Focus ST marketer: Not your typical car guy
Moscow native may help Ford connect with a new generation of customers
Photo credit: BRADFORD WERNLE
Editor's note: The photo caption in an earlier version of this story misspelled Gorelik.
DETROIT -- In the not-too-distant past, a guy like Filipp Gorelik would have been a complete alien in the often-insular world of Detroit car marketers.
That's because Gorelik, 29, has Europhile tastes: He prefers Formula One to NASCAR and soccer to football. And when it comes to sporty performance cars, Gorelik chose a Ford Focus ST instead of a Mustang when he joined the company this fall as a marketing trainee.
But Gorelik's tastes make him a perfect go-to guy as Ford tries to reach a new generation of small-car customers. His empathy with those consumers is why the company put him on the fast track in its marketing leadership rotation training program. That's the program where Ford COO-to-be Mark Fields cut his teeth.
Gorelik matches the target demographic for the Focus ST perfectly, says Seema Bardwaj, Focus marketing manager. The ST is the nameplate's halo edition -- the fastest, most expensive Focus at about $30,000 fully loaded.
And the Focus ST, Ford's entry in the so-called hot-hatch segment, sizzles in markets where Ford most wants to make inroads, such as California.
"He really is a person who helps us identify not just on the hot-hatch subsegment but also the millennial demographic, which helps us keep a fresh perspective," Bardwaj says. That means Gorelik can serve as a voice of the customer helping Ford connect with a new generation of customers, many of whom tend to have Europhile tastes similar to his.
Gorelik comes by his tastes naturally: He grew up in Moscow in the early 1990s just as the former Soviet Union was collapsing.
As a youth, Gorelik got his first taste of automobiles at the communal garage where his father stored the family's Lada Niva, a small SUV with ancient Fiat mechanicals.
He had to walk more than an hour to get to the garage. But for a kid with a budding love of cars, the long trudge was worth it. It was the place where he got to see some western European cars, which were just filtering into Russia as the Iron Curtain crumbled. The garage also had a service area, where he could talk to mechanics and imbibe the car culture.
"To somebody who grew up in Moscow, even an old Opel Kadett was exciting," Gorelik says in his accent-free English.
With his background, Gorelik was a perfect fit with Ford's need to connect with a different sort of consumer. That's why he spent his summer internship on the marketing plan for the Focus ST. When he recently bought a blue Focus ST, it was his first new-car purchase.
"I'm sort of a perfect guinea pig," he says. "I was one of the first people at Ford to get an ST." Bardwaj "saw how excited I was about finally getting one."
Bardwaj says: "It so cool that there's somebody like him to talk to about a lot of this. It's very much like talking to your customer every day at work, which is unique. And that's something everybody in the auto industry would like to do -- talk to their customers all the time."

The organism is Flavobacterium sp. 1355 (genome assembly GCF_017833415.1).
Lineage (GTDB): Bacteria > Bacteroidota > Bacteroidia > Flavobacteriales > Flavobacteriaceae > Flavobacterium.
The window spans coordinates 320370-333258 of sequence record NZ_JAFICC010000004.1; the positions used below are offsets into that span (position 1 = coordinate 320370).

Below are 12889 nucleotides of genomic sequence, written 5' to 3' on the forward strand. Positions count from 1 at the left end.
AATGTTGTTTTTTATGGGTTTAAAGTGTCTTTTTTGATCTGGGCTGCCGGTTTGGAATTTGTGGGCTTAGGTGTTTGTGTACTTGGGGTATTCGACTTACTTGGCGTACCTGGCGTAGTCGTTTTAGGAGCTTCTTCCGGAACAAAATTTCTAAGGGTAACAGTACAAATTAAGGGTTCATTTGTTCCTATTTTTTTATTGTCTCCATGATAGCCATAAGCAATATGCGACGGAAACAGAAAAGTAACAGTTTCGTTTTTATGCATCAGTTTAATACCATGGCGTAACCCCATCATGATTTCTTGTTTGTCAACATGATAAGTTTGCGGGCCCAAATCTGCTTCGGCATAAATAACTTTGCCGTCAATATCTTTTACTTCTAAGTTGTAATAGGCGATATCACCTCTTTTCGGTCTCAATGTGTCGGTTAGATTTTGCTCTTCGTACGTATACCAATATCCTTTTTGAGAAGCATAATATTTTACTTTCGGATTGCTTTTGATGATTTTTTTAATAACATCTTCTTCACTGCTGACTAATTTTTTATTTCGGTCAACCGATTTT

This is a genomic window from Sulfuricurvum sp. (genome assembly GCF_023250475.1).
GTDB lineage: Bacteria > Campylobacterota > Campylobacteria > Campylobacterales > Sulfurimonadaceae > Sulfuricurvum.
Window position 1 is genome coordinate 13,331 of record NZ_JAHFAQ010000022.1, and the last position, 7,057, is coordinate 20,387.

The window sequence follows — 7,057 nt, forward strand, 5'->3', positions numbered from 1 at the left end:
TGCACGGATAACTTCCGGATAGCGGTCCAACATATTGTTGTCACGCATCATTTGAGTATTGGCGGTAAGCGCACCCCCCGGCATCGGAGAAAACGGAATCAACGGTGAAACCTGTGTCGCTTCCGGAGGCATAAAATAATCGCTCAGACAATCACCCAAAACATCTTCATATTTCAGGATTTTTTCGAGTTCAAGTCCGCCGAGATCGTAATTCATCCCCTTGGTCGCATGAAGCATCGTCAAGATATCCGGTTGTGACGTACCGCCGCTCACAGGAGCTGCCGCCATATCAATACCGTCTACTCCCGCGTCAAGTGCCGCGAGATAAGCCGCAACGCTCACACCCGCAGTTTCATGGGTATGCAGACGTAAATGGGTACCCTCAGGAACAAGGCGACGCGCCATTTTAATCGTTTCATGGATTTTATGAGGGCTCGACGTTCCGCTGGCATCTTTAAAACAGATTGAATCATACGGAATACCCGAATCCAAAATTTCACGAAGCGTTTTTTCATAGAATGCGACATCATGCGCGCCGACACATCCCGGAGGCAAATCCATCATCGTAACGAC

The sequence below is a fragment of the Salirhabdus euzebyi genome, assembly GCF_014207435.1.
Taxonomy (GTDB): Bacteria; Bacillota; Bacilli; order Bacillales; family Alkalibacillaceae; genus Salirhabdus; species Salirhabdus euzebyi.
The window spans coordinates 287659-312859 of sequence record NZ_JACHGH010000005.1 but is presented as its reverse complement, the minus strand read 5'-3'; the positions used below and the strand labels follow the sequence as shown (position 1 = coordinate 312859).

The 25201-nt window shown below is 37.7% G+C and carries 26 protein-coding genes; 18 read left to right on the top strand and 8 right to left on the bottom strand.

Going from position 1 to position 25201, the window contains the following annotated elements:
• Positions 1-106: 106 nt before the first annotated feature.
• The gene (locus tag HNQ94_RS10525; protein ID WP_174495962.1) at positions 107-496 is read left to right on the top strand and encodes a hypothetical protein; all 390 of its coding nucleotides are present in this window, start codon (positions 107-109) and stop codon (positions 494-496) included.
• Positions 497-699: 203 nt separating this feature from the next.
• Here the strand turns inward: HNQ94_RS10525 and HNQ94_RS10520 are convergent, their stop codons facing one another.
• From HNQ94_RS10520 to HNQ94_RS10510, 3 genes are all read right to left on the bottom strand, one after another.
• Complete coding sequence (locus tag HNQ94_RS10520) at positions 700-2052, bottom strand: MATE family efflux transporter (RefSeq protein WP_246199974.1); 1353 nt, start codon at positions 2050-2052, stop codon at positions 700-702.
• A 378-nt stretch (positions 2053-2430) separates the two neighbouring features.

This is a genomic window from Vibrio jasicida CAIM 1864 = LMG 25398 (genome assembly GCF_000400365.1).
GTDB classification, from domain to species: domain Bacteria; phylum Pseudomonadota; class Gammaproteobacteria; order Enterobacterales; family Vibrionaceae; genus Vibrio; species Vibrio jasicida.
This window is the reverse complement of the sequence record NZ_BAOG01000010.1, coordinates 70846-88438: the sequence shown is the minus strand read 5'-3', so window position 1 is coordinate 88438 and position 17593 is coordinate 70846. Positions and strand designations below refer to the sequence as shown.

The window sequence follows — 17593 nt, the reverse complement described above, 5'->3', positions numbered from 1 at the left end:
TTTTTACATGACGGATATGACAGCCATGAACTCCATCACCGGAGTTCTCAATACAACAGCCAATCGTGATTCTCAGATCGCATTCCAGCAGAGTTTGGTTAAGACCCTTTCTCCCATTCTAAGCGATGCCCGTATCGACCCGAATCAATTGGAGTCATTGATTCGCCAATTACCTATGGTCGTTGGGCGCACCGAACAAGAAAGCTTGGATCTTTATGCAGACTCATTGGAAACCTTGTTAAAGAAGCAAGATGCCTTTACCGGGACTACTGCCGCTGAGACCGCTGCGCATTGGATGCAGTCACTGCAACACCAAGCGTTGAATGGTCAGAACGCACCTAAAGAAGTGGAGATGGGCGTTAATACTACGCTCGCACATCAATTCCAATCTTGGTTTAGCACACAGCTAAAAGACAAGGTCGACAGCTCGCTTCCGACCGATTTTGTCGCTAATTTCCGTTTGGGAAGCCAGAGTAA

Gorelik had his eureka moment as a car enthusiast one day in 1992. He happened upon a telecast of the Grand Prix of Portugal on one of the six TV channels then available in Moscow.
"I was totally mesmerized," Gorelik recalls. He soon became a devoted Formula One fan and worshipped the greatest driver of that age -- Brazil's Ayrton Senna. After Senna was killed in a horrifying 1994 crash, Gorelik transferred his adulation to Germany's Michael Schumacher, though the Brazilian remains his all-time idol.
Gorelik's life took a dramatic turn at age 13, when his family emigrated to Los Angeles. After graduating from high school, he studied to be an accountant. But four years into a career as a forensic accountant, he realized he had made a mistake. So he switched coasts, moving from Los Angeles to Charlottesville, Va., to enroll in the University of Virginia's marketing MBA program. That's where Ford recruiters found him.
Ford employees who are put in the marketing leadership training program have an opportunity to learn about the company's marketing and sales activities in a broad array of functions, says Bardwaj, who is the daughter of Indian immigrants who came to the United States in the early 1970s.
"He can understand full circle what happens with our customers and dealers" over the next five years' training, Bardwaj says. That means Gorelik could do everything from customer research to working in a zone sales office.
Gorelik isn't just a sporty car specialist. Now that the ST is launched, he'll be involved in marketing all of Ford's small-car fleet, at least for now.
"I definitely see myself sticking with marketing," he says. It's accepted wisdom in the marketing world that a good marketer can sell anything, he says. But Gorelik doesn't want to sell just anything.
"Working with cars is something I've wanted to do all my life," he says. "It's a little too late for me to consider a career as a Formula One driver. So I am very happy to be where I'm at."
You can reach Bradford Wernle at firstname.lastname@example.org.